This year, teachers have been steadily working through the list of 400 plus students to interview about careers. I haven’t yet been drawn out of lessons to talk to this careers advisor and find myself quite curious about what they’re going to do. In form there are thick packages in large envelopes handed back to students who have done it, some who care and some who don’t. I’m hoping that they’re going to manage to inspire in me some sort of passion towards a career, or pathway; and that they won’t just regurgitate simple well known jobs like journalism or teaching I’ve heard of before. I hope they’ll talk to me about something interesting or wild, a job I’ve never heard of and would love to do. Something that could open a world of opportunities and so that I could have more reach than just across a desk.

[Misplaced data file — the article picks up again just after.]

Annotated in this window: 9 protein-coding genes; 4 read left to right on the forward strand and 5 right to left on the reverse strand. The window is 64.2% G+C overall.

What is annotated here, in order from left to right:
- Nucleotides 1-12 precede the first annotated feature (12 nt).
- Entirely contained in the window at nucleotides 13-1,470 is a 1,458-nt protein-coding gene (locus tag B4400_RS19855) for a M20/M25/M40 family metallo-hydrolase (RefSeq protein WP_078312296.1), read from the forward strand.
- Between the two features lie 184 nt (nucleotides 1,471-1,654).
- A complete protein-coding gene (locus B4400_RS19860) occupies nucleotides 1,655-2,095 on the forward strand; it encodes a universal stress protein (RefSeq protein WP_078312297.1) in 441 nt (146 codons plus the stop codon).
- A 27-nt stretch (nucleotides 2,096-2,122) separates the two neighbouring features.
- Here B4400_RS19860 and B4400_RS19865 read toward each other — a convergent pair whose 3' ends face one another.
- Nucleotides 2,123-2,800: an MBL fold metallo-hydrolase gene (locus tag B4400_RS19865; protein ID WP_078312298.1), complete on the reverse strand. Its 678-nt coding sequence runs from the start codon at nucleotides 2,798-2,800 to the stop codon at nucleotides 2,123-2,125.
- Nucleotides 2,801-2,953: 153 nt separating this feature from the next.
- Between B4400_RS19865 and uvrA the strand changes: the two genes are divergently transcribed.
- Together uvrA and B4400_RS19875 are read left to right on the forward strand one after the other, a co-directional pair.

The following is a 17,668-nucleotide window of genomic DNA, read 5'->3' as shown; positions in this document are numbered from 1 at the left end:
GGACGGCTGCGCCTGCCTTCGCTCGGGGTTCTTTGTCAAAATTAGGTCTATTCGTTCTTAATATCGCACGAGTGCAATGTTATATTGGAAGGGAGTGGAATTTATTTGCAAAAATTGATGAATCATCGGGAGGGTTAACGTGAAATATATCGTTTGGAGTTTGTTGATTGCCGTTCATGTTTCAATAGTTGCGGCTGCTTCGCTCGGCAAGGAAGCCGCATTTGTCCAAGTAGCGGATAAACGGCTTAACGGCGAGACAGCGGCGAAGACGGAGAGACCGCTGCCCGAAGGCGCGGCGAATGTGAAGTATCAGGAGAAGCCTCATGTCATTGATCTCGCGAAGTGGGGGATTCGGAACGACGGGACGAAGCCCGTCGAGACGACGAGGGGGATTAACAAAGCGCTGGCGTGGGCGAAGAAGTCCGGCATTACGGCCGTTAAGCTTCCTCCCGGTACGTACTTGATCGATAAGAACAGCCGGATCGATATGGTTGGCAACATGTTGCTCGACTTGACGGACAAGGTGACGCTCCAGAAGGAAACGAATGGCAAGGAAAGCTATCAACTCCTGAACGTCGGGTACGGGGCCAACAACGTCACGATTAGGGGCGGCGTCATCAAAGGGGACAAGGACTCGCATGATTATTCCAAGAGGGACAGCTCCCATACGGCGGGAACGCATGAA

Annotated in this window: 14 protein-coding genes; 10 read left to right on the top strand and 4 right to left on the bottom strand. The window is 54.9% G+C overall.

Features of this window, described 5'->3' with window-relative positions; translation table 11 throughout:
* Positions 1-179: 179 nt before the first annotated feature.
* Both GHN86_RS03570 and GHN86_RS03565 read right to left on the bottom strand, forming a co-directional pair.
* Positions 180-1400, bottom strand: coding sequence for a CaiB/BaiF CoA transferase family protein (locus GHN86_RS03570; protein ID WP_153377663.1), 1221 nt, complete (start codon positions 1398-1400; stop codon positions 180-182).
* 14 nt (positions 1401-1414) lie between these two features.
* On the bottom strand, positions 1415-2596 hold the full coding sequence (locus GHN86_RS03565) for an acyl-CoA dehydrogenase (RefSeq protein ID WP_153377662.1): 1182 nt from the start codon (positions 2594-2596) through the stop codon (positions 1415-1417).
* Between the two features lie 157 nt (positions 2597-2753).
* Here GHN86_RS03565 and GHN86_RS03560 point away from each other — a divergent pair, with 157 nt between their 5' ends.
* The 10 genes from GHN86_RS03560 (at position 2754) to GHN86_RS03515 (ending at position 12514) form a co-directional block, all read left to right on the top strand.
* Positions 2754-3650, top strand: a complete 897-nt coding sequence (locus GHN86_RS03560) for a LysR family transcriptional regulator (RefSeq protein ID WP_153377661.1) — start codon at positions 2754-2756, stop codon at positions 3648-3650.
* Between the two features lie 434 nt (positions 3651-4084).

They’re also supposed to chat about university and where to go. I’m going to ask about international schooling because (at least for undergraduate level) it sounds like something I could enjoy. From what I’ve read, I’d be able to explore a new culture, penetrate a new, broader job market and also learn a new language. I’ve always been interested in languages, first I fell in love with my native tongue, English, then I learnt a respectable amount of German and in secondary school I’m proud to say I have acquired some rudimentary french skills.
While I’d like to take it a step further, I’ve also learnt that the key to any language is repetition; which is difficult as in England I can’t really immerse myself in the language. When the summer holidays come around my knowledge vanishes into the gulf of lazy days and parties and this makes it hard to ever truly claim fluidity in my speech and master it. This of course makes an international school even more appealing academically, I could learn my chosen skill in addition to a new language, but with relative ease compared to the efforts I’d have to make in England. I’ve also heard that some universities recommend you take a year of pre-study to learn and attend lectures on the language, which is incredibly appealing.